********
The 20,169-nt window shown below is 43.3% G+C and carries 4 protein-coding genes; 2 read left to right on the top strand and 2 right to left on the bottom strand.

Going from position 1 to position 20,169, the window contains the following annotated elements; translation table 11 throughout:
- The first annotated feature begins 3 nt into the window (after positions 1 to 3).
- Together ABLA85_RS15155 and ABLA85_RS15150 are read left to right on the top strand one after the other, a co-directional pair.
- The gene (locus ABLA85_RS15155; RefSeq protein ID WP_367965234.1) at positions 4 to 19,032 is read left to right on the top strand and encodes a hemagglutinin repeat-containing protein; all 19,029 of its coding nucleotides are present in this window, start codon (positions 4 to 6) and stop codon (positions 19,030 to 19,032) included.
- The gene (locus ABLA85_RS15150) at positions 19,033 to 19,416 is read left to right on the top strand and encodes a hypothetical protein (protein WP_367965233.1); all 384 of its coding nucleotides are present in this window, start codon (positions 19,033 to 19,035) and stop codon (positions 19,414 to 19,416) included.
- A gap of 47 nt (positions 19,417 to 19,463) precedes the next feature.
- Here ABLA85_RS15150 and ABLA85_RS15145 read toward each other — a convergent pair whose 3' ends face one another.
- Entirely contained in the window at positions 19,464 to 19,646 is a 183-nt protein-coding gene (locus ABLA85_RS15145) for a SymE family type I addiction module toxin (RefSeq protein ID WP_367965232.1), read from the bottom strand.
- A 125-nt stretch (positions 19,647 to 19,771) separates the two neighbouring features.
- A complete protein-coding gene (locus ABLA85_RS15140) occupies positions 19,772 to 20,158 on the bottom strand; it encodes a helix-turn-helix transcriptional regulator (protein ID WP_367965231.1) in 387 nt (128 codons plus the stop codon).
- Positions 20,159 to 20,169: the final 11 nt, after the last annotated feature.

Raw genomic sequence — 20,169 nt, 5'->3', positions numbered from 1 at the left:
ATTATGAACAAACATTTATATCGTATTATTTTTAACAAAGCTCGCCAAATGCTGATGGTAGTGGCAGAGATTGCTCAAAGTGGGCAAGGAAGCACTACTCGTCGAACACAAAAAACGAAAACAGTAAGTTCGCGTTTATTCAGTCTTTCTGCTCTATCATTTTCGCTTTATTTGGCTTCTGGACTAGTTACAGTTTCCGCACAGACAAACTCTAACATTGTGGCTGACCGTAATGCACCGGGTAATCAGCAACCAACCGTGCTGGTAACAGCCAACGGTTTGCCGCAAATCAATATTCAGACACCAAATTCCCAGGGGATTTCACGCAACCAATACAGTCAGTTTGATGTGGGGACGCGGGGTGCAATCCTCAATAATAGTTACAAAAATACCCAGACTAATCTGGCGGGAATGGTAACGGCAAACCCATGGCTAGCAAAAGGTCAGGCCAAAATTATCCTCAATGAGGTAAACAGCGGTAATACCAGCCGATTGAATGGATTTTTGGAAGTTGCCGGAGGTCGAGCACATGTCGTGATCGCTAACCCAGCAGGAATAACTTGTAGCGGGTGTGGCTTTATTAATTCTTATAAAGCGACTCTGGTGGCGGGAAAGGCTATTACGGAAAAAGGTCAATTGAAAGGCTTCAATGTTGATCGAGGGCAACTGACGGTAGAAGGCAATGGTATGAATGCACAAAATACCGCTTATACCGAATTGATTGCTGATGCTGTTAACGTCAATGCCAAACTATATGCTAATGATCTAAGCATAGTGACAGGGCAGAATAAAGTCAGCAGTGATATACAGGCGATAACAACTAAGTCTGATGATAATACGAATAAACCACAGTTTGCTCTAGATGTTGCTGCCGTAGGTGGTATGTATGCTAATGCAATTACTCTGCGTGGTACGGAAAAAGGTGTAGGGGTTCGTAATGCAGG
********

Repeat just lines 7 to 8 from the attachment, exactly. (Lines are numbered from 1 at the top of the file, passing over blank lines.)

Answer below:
- A gap of 47 nt (positions 19,417 to 19,463) precedes the next feature.
- Here ABLA85_RS15150 and ABLA85_RS15145 read toward each other — a convergent pair whose 3' ends face one another.